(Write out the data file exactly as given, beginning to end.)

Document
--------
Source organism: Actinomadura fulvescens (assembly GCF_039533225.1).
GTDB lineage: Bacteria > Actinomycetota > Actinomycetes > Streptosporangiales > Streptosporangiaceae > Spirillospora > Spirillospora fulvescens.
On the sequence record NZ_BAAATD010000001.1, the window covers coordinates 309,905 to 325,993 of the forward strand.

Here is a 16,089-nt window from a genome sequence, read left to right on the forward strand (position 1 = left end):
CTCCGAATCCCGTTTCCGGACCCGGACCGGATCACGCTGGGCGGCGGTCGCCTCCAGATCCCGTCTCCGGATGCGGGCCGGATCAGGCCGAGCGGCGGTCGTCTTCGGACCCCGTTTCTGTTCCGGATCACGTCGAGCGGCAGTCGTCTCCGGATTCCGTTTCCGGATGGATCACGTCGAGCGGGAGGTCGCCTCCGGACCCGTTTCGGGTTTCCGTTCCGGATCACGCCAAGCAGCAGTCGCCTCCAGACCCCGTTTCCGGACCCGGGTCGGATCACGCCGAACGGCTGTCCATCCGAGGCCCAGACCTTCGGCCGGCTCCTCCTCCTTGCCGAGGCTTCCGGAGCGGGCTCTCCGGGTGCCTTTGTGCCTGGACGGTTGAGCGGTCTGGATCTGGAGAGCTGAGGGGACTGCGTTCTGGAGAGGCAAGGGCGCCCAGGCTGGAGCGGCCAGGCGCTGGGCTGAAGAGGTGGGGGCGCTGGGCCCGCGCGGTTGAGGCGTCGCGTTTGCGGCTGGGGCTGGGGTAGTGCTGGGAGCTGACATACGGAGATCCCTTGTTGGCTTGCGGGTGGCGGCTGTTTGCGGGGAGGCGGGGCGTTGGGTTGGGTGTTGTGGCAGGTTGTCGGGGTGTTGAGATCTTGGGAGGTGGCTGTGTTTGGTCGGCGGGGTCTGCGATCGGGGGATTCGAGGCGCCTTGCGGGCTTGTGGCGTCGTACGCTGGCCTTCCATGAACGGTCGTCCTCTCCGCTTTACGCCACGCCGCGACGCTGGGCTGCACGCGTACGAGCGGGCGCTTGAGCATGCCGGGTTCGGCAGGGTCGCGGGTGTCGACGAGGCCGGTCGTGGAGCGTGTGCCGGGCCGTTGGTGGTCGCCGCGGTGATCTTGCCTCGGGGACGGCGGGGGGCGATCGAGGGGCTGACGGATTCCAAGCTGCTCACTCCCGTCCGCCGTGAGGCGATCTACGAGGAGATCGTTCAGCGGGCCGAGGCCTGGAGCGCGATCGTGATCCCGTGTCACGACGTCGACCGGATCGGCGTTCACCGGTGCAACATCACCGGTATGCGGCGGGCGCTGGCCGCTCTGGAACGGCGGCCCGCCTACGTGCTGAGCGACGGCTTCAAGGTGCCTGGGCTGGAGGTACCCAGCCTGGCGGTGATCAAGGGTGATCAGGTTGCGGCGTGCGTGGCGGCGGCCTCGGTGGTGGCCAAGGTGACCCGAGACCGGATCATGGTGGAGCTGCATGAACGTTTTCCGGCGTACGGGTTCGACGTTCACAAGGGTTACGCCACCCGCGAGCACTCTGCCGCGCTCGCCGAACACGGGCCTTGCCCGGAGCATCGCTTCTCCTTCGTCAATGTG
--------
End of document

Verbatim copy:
Source organism: Actinomadura fulvescens (assembly GCF_039533225.1).
GTDB lineage: Bacteria > Actinomycetota > Actinomycetes > Streptosporangiales > Streptosporangiaceae > Spirillospora > Spirillospora fulvescens.
On the sequence record NZ_BAAATD010000001.1, the window covers coordinates 309,905 to 325,993 of the forward strand.

Here is a 16,089-nt window from a genome sequence, read left to right on the forward strand (position 1 = left end):
CTCCGAATCCCGTTTCCGGACCCGGACCGGATCACGCTGGGCGGCGGTCGCCTCCAGATCCCGTCTCCGGATGCGGGCCGGATCAGGCCGAGCGGCGGTCGTCTTCGGACCCCGTTTCTGTTCCGGATCACGTCGAGCGGCAGTCGTCTCCGGATTCCGTTTCCGGATGGATCACGTCGAGCGGGAGGTCGCCTCCGGACCCGTTTCGGGTTTCCGTTCCGGATCACGCCAAGCAGCAGTCGCCTCCAGACCCCGTTTCCGGACCCGGGTCGGATCACGCCGAACGGCTGTCCATCCGAGGCCCAGACCTTCGGCCGGCTCCTCCTCCTTGCCGAGGCTTCCGGAGCGGGCTCTCCGGGTGCCTTTGTGCCTGGACGGTTGAGCGGTCTGGATCTGGAGAGCTGAGGGGACTGCGTTCTGGAGAGGCAAGGGCGCCCAGGCTGGAGCGGCCAGGCGCTGGGCTGAAGAGGTGGGGGCGCTGGGCCCGCGCGGTTGAGGCGTCGCGTTTGCGGCTGGGGCTGGGGTAGTGCTGGGAGCTGACATACGGAGATCCCTTGTTGGCTTGCGGGTGGCGGCTGTTTGCGGGGAGGCGGGGCGTTGGGTTGGGTGTTGTGGCAGGTTGTCGGGGTGTTGAGATCTTGGGAGGTGGCTGTGTTTGGTCGGCGGGGTCTGCGATCGGGGGATTCGAGGCGCCTTGCGGGCTTGTGGCGTCGTACGCTGGCCTTCCATGAACGGTCGTCCTCTCCGCTTTACGCCACGCCGCGACGCTGGGCTGCACGCGTACGAGCGGGCGCTTGAGCATGCCGGGTTCGGCAGGGTCGCGGGTGTCGACGAGGCCGGTCGTGGAGCGTGTGCCGGGCCGTTGGTGGTCGCCGCGGTGATCTTGCCTCGGGGACGGCGGGGGGCGATCGAGGGGCTGACGGATTCCAAGCTGCTCACTCCCGTCCGCCGTGAGGCGATCTACGAGGAGATCGTTCAGCGGGCCGAGGCCTGGAGCGCGATCGTGATCCCGTGTCACGACGTCGACCGGATCGGCGTTCACCGGTGCAACATCACCGGTATGCGGCGGGCGCTGGCCGCTCTGGAACGGCGGCCCGCCTACGTGCTGAGCGACGGCTTCAAGGTGCCTGGGCTGGAGGTACCCAGCCTGGCGGTGATCAAGGGTGATCAGGTTGCGGCGTGCGTGGCGGCGGCCTCGGTGGTGGCCAAGGTGACCCGAGACCGGATCATGGTGGAGCTGCATGAACGTTTTCCGGCGTACGGGTTCGACGTTCACAAGGGTTACGCCACCCGCGAGCACTCTGCCGCGCTCGCCGAACACGGGCCTTGCCCGGAGCATCGCTTCTCCTTCGTCAATGTG